How to discipline your kid with a simple Vision Board
It feels like ages that you realized your kids got into the defiance mode when you were just thinking how adorable their little voices are turning. And oh, it’s always a delight to see how industriously they pick your habits as their first life lessons. But hey! Having said that, you don’t roll on the floors of the supermarket at the billing counter for candies. Nor do you pull somebody by his dress to say that you’re not sleepy enough for bedtime. Or do you get bashed for not completing the food off your plate? Even worse, do you torment your bed partner to scratch your back to sleep & half hour later, get up & demand food? Well, if all of this sounds like your kid, here is a great solution – A VISION BOARD.
I know you’re already thinking that this post may resonate better with kids of age 8+. But NO. My daughter will shortly turn 5 & the vision board has been the best idea I’ve conceived for her discipline so far.
It’s been more than a month that I’ve been using this aid to get her do the right things at the right time & avoid all the nasty stuff & tantrums. And I can safely say that meltdowns have reduced at home to a dramatic extent. She sticks to her daily ‘tasks’ & sees all checks in the list as her achievement for the day. Coming to her reading abilities, she’s just reading new words now & isn’t really conversant with full-fledged sentences. So, I only use the key words & I’m glad that she’s learning to write many of them on her own as she’s reading them every day on her checklist.
What do you need for a VISION BOARD?
- A White Board
- Markers & Duster
So, you see that it’s a totally uncomplicated set-up. I like to keep things as simple as possible. By the way, I AM a fan of fancy DIY stuff, but it does get a bit hard for me to fit in time for those nowadays. Though I’m happy that I always make myself available to help my kid with her craft assignments.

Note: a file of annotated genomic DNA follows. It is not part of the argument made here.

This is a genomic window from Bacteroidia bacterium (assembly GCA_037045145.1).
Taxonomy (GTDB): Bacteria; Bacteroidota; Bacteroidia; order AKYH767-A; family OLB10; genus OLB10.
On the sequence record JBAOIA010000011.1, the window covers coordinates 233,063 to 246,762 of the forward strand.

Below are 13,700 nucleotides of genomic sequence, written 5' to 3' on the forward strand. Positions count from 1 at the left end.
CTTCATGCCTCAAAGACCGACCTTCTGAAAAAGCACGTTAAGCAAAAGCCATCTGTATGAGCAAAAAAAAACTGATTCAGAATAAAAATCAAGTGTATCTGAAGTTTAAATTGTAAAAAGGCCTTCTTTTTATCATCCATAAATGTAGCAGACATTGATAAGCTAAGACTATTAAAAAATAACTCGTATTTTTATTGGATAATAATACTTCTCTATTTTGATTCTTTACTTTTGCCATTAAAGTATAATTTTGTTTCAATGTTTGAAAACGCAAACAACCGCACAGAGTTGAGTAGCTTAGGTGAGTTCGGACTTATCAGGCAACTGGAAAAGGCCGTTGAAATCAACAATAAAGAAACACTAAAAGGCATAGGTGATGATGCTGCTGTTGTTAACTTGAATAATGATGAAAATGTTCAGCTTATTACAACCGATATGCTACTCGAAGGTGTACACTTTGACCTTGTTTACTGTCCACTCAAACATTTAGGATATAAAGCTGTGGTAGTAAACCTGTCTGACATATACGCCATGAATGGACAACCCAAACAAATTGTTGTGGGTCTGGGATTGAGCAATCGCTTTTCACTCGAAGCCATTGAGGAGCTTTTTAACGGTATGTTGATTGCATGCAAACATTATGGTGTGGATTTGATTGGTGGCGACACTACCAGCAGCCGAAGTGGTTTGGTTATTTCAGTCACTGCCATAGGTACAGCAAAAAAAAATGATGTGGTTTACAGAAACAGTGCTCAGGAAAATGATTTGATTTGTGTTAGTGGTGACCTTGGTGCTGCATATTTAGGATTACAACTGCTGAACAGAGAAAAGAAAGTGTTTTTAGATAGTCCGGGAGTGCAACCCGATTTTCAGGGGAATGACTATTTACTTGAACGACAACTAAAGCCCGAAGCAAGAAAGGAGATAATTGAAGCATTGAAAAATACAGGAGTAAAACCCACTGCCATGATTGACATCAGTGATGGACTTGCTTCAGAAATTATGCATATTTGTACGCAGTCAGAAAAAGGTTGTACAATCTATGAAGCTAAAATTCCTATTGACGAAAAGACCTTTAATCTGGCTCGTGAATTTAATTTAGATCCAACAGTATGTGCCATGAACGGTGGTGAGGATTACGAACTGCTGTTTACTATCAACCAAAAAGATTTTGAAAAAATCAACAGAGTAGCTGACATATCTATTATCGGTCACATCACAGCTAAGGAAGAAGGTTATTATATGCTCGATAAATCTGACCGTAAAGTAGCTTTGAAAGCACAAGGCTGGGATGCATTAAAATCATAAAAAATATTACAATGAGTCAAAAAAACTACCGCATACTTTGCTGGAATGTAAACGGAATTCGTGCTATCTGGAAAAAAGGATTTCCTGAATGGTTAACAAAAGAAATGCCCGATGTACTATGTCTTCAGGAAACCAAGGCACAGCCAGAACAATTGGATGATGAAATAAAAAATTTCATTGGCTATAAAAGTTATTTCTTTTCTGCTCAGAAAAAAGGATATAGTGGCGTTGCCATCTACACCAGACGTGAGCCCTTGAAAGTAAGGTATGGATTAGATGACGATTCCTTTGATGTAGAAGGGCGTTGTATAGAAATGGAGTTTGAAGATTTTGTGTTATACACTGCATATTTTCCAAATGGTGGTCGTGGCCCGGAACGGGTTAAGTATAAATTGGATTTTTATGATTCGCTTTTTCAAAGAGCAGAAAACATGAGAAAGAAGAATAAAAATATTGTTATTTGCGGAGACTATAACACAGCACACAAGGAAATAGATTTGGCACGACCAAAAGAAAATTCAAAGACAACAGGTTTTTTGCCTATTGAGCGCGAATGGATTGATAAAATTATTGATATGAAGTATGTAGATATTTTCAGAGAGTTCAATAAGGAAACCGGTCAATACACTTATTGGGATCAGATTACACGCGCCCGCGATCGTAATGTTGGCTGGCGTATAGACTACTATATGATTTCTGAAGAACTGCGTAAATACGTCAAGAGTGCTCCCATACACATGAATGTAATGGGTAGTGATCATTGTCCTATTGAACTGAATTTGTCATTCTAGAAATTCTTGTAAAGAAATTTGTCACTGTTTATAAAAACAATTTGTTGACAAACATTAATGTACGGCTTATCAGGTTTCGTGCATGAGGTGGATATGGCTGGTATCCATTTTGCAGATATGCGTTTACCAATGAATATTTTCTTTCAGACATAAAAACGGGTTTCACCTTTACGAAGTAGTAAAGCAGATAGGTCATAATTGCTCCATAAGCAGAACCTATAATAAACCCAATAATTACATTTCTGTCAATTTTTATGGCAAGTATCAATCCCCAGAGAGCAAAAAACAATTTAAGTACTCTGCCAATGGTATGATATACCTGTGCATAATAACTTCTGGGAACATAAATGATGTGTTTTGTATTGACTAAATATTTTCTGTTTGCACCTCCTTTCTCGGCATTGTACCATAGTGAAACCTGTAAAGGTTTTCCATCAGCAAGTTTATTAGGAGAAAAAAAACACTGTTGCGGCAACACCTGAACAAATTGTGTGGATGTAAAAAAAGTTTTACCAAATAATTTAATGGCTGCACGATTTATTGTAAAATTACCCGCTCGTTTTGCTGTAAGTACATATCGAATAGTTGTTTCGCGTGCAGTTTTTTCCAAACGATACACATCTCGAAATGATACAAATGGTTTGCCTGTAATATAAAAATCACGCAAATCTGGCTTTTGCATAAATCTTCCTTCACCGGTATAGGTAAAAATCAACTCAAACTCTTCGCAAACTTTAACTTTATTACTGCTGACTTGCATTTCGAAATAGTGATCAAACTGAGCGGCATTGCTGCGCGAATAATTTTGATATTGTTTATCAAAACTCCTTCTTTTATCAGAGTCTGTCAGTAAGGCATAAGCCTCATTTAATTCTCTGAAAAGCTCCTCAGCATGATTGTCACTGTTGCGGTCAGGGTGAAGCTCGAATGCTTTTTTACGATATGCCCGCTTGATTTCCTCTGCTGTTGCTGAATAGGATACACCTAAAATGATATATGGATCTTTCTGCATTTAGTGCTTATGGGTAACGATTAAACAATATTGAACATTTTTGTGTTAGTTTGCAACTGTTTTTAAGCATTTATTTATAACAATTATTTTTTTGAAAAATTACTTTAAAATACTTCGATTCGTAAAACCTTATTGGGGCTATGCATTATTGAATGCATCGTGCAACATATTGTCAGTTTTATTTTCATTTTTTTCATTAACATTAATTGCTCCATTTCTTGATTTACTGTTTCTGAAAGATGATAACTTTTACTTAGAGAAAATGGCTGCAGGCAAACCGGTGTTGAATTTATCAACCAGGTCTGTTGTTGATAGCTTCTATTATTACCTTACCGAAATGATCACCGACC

Coming to the vision board, there are 4 things you can achieve with it for your child (younger than 5):
- Teaching him/her the basics of goal-setting at a very young age.
- Getting them to learn discipline & organization intuitively.
- Catalyzing the reading/writing interest (apart from story books).
- Full harmony with him/her (Phew!)
The typical VISION BOARD for my daughter looks like this:
I know, it’s as simple as THAT for her age! Isn’t it?
And so far, these have been the perks of hosting this vision board for my daughter every day at home:
- She loves all checks in the boxes by the end of the day,
- So she adheres to all the ‘tasks’ to get them.
- She’s learning to appreciate the time-sensitivity of important things.
- She ticks the boxes with conviction. If she hasn’t done something, it’s a CROSS no matter what.
- She’s loving to read & write more by learning new words & remembering how to spell them right!
Now, isn’t that a thing of paramount essence to you as a parent?
By the way, there are times when she’s tempted to erase a boring or tiring task from the checklist & plans to mutiny with a frown & the duster in her hand. But when you invest some time & patience in inculcating discipline in your young kid, it starts showing. And that’s exactly when he/she starts hearing her inner conscience that he/she is developing at a rather rapid pace at this age. So, most of the time, it’s the temptation that loses the battle that you & your child have been waging every day.
And for the weekends, there are 2 extra items on the list! To be well-behaved outside & no crying/nagging about useless things to buy (instead request politely). 🙂
Amidst all the nuances of building discipline with your children, you must first acknowledge their temperament & then condition them into taking to a vision board habit positively. They may not subscribe to your idea of having an apparently over-bearing checklist ahead of them every day. But with patience, talk & negotiating over their favorite ideas of decorating/creating their own vision board, it’s likely to work out soon.
How do you see the idea of planning a vision board for your kid as part of disciplining technique? Do you already have something of this sort? I’d love to know your views in the comments.